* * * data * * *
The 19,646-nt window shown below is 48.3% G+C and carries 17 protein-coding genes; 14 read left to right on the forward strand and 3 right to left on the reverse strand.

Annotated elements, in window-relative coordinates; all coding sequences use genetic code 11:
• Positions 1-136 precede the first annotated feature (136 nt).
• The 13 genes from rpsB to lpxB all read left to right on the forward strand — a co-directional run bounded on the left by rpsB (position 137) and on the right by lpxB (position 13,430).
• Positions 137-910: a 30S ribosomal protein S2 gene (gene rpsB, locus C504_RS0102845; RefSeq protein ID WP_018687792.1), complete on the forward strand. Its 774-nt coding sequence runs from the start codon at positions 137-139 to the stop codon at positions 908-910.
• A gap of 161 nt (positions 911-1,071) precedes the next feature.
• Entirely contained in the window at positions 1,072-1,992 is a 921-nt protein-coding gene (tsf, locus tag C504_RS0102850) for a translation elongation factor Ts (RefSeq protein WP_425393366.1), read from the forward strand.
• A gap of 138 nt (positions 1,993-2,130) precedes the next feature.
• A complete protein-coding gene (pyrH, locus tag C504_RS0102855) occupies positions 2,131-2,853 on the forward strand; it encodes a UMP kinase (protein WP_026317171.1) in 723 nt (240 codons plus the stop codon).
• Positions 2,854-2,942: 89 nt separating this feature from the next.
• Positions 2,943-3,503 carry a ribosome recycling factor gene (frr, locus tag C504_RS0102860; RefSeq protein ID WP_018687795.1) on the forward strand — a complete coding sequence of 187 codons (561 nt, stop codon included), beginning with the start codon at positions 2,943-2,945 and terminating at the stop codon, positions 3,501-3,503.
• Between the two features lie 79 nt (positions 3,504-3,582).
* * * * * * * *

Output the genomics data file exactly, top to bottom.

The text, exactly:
The 19,646-nt window shown below is 48.3% G+C and carries 17 protein-coding genes; 14 read left to right on the forward strand and 3 right to left on the reverse strand.

Annotated elements, in window-relative coordinates; all coding sequences use genetic code 11:
• Positions 1-136 precede the first annotated feature (136 nt).
• The 13 genes from rpsB to lpxB all read left to right on the forward strand — a co-directional run bounded on the left by rpsB (position 137) and on the right by lpxB (position 13,430).
• Positions 137-910: a 30S ribosomal protein S2 gene (gene rpsB, locus C504_RS0102845; RefSeq protein ID WP_018687792.1), complete on the forward strand. Its 774-nt coding sequence runs from the start codon at positions 137-139 to the stop codon at positions 908-910.
• A gap of 161 nt (positions 911-1,071) precedes the next feature.
• Entirely contained in the window at positions 1,072-1,992 is a 921-nt protein-coding gene (tsf, locus tag C504_RS0102850) for a translation elongation factor Ts (RefSeq protein WP_425393366.1), read from the forward strand.
• A gap of 138 nt (positions 1,993-2,130) precedes the next feature.
• A complete protein-coding gene (pyrH, locus tag C504_RS0102855) occupies positions 2,131-2,853 on the forward strand; it encodes a UMP kinase (protein WP_026317171.1) in 723 nt (240 codons plus the stop codon).
• Positions 2,854-2,942: 89 nt separating this feature from the next.
• Positions 2,943-3,503 carry a ribosome recycling factor gene (frr, locus tag C504_RS0102860; RefSeq protein ID WP_018687795.1) on the forward strand — a complete coding sequence of 187 codons (561 nt, stop codon included), beginning with the start codon at positions 2,943-2,945 and terminating at the stop codon, positions 3,501-3,503.
• Between the two features lie 79 nt (positions 3,504-3,582).